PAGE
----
Surgery is not simply a medical procedure. Surgery can also be a dissection – when absent of an intent to treat and correct, the procedure becomes a hungry curiosity to examine and investigate. At its purest, a dissection intricately probes to behold the internal. Kobylarz practices this surgery of delicate incisions in his mélange. The essence of a miscellany of diverse things is not merely to catalog a wunderkammer of everyday objects, but moreover to hold up a double mirror: one to reveal the interior lives of objects, and another to reflect the depths of their creators and owners. Kobylarz’s poetry may initially elevate the mundane, but its deepest design is to ask what the human possession divulges about the human being. The quotidian isn’t only ecstatic; the quotidian is a book of revelations.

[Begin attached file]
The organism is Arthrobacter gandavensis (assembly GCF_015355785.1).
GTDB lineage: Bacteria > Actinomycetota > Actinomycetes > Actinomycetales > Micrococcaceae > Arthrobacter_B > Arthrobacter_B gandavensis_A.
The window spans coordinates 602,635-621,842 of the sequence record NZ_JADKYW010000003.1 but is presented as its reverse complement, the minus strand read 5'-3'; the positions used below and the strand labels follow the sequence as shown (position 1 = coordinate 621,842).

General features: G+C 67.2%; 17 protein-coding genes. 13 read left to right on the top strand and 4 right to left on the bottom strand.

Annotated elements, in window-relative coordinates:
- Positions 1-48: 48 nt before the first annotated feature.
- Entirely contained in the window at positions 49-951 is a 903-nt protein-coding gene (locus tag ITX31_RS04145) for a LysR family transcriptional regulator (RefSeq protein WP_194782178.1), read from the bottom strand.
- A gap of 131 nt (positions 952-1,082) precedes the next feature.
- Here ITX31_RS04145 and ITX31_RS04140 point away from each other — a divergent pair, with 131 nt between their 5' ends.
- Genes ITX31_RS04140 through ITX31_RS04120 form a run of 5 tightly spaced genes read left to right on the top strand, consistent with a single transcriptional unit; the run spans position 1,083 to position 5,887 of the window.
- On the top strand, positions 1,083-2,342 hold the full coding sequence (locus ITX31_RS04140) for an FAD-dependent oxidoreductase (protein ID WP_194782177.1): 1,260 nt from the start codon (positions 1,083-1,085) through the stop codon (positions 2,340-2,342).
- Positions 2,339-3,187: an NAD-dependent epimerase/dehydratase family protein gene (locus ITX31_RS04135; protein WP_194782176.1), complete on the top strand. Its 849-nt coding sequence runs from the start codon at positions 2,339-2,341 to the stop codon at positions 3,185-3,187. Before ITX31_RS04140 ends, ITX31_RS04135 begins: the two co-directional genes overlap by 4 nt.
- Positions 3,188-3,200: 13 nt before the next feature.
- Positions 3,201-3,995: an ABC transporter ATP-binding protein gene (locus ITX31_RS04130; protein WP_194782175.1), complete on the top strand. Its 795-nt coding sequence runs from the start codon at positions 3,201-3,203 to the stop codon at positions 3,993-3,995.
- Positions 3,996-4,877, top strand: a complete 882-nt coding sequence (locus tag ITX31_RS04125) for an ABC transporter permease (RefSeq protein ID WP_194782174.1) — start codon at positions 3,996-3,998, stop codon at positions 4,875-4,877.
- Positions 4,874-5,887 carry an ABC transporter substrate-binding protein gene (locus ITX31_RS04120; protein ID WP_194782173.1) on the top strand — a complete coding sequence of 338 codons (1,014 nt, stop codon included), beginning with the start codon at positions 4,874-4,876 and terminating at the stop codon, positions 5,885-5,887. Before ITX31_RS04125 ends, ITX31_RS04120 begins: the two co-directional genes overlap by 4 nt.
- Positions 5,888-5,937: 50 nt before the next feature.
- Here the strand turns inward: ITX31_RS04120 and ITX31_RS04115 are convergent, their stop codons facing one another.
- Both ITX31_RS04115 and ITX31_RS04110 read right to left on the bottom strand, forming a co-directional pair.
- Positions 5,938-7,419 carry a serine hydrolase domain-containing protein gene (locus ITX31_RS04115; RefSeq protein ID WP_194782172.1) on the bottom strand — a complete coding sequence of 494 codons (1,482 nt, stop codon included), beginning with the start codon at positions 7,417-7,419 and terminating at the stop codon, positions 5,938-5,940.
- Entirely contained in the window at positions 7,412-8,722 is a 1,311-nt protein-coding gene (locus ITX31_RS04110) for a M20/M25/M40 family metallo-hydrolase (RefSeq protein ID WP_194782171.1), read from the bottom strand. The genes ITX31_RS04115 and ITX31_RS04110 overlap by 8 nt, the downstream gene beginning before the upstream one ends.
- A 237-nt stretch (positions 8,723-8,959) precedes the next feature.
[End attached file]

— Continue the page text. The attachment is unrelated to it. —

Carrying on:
With nods to Flaubert’s Le Dictionnaire des Idées Recues and Bierce’s Devil’s Dictionary, Kobylarz moves beyond a contained lexicon to a flung-open cabinet of curiosities. Encyclopedic in its compilation (more than 400 entries in this dictionary volume), miscellany avoids the static inventory list of a storehouse to embody the world as theatre. There are no museum exhibits, with objects isolated and preserved in glass cases. Instead, Kobylarz places spotlights on the minute, under-appreciated, and even unloved. He regards common objects as pearls within the world of an oyster, but never forgets their genesis of grit and irritant. In these poems, wonder and oddity are fused as sure as Bowie lived.